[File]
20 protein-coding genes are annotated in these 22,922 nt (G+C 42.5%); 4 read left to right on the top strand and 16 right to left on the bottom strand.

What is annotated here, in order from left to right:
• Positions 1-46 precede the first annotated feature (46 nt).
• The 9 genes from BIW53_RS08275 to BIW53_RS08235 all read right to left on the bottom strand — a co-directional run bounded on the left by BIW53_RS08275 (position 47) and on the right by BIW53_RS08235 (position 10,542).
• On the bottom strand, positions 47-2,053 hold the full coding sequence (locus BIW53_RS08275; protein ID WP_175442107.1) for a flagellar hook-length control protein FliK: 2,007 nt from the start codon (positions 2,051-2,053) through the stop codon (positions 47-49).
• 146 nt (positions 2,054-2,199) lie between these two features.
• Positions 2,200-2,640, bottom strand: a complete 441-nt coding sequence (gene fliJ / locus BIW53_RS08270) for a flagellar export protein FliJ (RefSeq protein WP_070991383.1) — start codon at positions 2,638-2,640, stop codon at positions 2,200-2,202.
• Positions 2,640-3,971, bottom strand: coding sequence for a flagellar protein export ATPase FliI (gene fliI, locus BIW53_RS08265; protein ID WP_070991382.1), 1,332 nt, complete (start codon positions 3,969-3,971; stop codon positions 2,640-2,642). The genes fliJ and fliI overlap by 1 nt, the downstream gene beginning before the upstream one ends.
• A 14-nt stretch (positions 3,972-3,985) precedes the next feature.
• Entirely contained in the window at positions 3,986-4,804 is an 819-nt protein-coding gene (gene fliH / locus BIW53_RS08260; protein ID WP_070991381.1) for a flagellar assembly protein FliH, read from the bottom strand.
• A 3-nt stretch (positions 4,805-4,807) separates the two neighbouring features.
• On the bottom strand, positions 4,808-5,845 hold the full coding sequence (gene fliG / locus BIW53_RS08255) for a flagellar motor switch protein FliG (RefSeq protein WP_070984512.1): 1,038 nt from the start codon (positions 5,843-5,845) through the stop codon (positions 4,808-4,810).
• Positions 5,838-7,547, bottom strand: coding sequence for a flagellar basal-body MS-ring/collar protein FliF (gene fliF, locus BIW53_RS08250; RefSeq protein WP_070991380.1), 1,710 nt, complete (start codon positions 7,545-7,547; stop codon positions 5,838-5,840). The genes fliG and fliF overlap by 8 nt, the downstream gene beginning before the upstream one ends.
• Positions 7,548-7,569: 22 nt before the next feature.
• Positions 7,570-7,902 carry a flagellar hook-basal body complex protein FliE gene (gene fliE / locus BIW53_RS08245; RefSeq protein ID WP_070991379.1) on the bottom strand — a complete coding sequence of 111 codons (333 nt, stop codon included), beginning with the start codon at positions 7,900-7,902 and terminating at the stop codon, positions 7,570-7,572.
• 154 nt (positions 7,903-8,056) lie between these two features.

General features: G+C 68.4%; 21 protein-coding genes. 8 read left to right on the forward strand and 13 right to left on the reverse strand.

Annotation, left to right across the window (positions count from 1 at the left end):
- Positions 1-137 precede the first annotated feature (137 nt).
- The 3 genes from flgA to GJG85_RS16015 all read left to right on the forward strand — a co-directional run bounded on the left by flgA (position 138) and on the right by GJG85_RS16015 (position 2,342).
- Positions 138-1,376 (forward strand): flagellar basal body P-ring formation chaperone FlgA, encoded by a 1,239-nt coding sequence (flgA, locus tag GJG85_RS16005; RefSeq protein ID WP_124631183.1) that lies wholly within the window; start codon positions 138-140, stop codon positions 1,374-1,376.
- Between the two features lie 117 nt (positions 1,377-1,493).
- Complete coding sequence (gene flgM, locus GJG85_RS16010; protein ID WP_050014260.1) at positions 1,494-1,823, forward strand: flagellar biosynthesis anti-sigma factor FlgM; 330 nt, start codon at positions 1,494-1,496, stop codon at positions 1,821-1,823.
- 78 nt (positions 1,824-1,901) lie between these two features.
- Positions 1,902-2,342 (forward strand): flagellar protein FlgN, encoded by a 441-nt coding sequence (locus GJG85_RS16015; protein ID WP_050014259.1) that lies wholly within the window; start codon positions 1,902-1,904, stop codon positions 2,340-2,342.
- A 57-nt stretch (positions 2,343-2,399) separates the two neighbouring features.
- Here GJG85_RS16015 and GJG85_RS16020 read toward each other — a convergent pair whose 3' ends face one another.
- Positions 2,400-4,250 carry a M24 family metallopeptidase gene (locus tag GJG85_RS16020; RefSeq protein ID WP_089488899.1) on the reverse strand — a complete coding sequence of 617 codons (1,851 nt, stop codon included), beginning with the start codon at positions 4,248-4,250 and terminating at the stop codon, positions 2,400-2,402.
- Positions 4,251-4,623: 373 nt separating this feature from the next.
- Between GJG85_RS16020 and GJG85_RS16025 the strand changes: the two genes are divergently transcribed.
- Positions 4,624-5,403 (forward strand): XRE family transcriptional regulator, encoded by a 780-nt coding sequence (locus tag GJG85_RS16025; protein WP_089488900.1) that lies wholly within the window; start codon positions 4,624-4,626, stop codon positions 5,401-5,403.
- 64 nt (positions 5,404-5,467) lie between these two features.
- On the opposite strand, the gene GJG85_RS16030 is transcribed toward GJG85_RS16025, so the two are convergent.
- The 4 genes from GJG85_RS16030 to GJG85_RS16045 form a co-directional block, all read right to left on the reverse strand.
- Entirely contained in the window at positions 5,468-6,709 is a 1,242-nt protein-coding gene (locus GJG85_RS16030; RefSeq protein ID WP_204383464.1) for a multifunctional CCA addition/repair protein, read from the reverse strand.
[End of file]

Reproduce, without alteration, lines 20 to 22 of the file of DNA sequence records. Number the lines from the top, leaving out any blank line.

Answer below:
- The 3 genes from flgA to GJG85_RS16015 all read left to right on the forward strand — a co-directional run bounded on the left by flgA (position 138) and on the right by GJG85_RS16015 (position 2,342).
- Positions 138-1,376 (forward strand): flagellar basal body P-ring formation chaperone FlgA, encoded by a 1,239-nt coding sequence (flgA, locus tag GJG85_RS16005; RefSeq protein ID WP_124631183.1) that lies wholly within the window; start codon positions 138-140, stop codon positions 1,374-1,376.
- Between the two features lie 117 nt (positions 1,377-1,493).